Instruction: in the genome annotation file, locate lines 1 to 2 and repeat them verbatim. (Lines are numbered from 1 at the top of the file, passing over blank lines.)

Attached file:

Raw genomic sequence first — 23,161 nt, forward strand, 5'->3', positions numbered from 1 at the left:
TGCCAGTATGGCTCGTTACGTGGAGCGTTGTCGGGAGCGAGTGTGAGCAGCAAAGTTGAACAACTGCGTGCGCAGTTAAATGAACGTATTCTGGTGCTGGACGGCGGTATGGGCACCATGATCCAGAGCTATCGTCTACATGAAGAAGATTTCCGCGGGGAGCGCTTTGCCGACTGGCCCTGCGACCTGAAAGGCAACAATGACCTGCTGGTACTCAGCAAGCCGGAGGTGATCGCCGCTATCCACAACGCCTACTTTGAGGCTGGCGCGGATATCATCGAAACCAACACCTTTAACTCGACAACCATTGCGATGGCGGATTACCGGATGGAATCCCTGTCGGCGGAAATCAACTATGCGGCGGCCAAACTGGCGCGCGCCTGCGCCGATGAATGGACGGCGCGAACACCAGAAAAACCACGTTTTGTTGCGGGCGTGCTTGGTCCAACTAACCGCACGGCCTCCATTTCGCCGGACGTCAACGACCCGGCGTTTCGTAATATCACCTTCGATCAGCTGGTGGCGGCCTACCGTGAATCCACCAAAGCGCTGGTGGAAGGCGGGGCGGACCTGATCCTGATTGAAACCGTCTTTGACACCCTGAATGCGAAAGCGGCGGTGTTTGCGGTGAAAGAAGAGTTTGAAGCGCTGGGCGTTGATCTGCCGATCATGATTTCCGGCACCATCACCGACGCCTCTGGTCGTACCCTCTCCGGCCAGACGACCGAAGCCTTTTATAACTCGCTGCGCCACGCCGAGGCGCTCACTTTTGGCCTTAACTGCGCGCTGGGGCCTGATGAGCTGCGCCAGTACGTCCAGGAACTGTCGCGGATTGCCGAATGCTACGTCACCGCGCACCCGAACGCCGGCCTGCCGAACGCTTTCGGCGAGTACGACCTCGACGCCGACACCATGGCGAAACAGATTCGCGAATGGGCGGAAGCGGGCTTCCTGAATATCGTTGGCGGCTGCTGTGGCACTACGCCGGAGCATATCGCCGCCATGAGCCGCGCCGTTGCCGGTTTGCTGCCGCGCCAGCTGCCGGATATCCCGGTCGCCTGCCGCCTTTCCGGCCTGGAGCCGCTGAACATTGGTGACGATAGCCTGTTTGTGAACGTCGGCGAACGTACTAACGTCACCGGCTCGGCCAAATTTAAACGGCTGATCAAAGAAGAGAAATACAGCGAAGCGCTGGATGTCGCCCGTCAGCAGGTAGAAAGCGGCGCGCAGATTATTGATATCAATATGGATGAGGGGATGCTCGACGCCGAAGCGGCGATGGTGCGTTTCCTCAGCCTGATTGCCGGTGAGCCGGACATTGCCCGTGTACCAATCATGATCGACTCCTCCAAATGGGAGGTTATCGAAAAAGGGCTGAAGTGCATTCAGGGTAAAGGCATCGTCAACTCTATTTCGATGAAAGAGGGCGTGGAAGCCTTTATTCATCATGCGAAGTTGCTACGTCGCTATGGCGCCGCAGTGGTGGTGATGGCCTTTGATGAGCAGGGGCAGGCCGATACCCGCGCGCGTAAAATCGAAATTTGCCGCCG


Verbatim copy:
Raw genomic sequence first — 23,161 nt, forward strand, 5'->3', positions numbered from 1 at the left:
TGCCAGTATGGCTCGTTACGTGGAGCGTTGTCGGGAGCGAGTGTGAGCAGCAAAGTTGAACAACTGCGTGCGCAGTTAAATGAACGTATTCTGGTGCTGGACGGCGGTATGGGCACCATGATCCAGAGCTATCGTCTACATGAAGAAGATTTCCGCGGGGAGCGCTTTGCCGACTGGCCCTGCGACCTGAAAGGCAACAATGACCTGCTGGTACTCAGCAAGCCGGAGGTGATCGCCGCTATCCACAACGCCTACTTTGAGGCTGGCGCGGATATCATCGAAACCAACACCTTTAACTCGACAACCATTGCGATGGCGGATTACCGGATGGAATCCCTGTCGGCGGAAATCAACTATGCGGCGGCCAAACTGGCGCGCGCCTGCGCCGATGAATGGACGGCGCGAACACCAGAAAAACCACGTTTTGTTGCGGGCGTGCTTGGTCCAACTAACCGCACGGCCTCCATTTCGCCGGACGTCAACGACCCGGCGTTTCGTAATATCACCTTCGATCAGCTGGTGGCGGCCTACCGTGAATCCACCAAAGCGCTGGTGGAAGGCGGGGCGGACCTGATCCTGATTGAAACCGTCTTTGACACCCTGAATGCGAAAGCGGCGGTGTTTGCGGTGAAAGAAGAGTTTGAAGCGCTGGGCGTTGATCTGCCGATCATGATTTCCGGCACCATCACCGACGCCTCTGGTCGTACCCTCTCCGGCCAGACGACCGAAGCCTTTTATAACTCGCTGCGCCACGCCGAGGCGCTCACTTTTGGCCTTAACTGCGCGCTGGGGCCTGATGAGCTGCGCCAGTACGTCCAGGAACTGTCGCGGATTGCCGAATGCTACGTCACCGCGCACCCGAACGCCGGCCTGCCGAACGCTTTCGGCGAGTACGACCTCGACGCCGACACCATGGCGAAACAGATTCGCGAATGGGCGGAAGCGGGCTTCCTGAATATCGTTGGCGGCTGCTGTGGCACTACGCCGGAGCATATCGCCGCCATGAGCCGCGCCGTTGCCGGTTTGCTGCCGCGCCAGCTGCCGGATATCCCGGTCGCCTGCCGCCTTTCCGGCCTGGAGCCGCTGAACATTGGTGACGATAGCCTGTTTGTGAACGTCGGCGAACGTACTAACGTCACCGGCTCGGCCAAATTTAAACGGCTGATCAAAGAAGAGAAATACAGCGAAGCGCTGGATGTCGCCCGTCAGCAGGTAGAAAGCGGCGCGCAGATTATTGATATCAATATGGATGAGGGGATGCTCGACGCCGAAGCGGCGATGGTGCGTTTCCTCAGCCTGATTGCCGGTGAGCCGGACATTGCCCGTGTACCAATCATGATCGACTCCTCCAAATGGGAGGTTATCGAAAAAGGGCTGAAGTGCATTCAGGGTAAAGGCATCGTCAACTCTATTTCGATGAAAGAGGGCGTGGAAGCCTTTATTCATCATGCGAAGTTGCTACGTCGCTATGGCGCCGCAGTGGTGGTGATGGCCTTTGATGAGCAGGGGCAGGCCGATACCCGCGCGCGTAAAATCGAAATTTGCCGCCG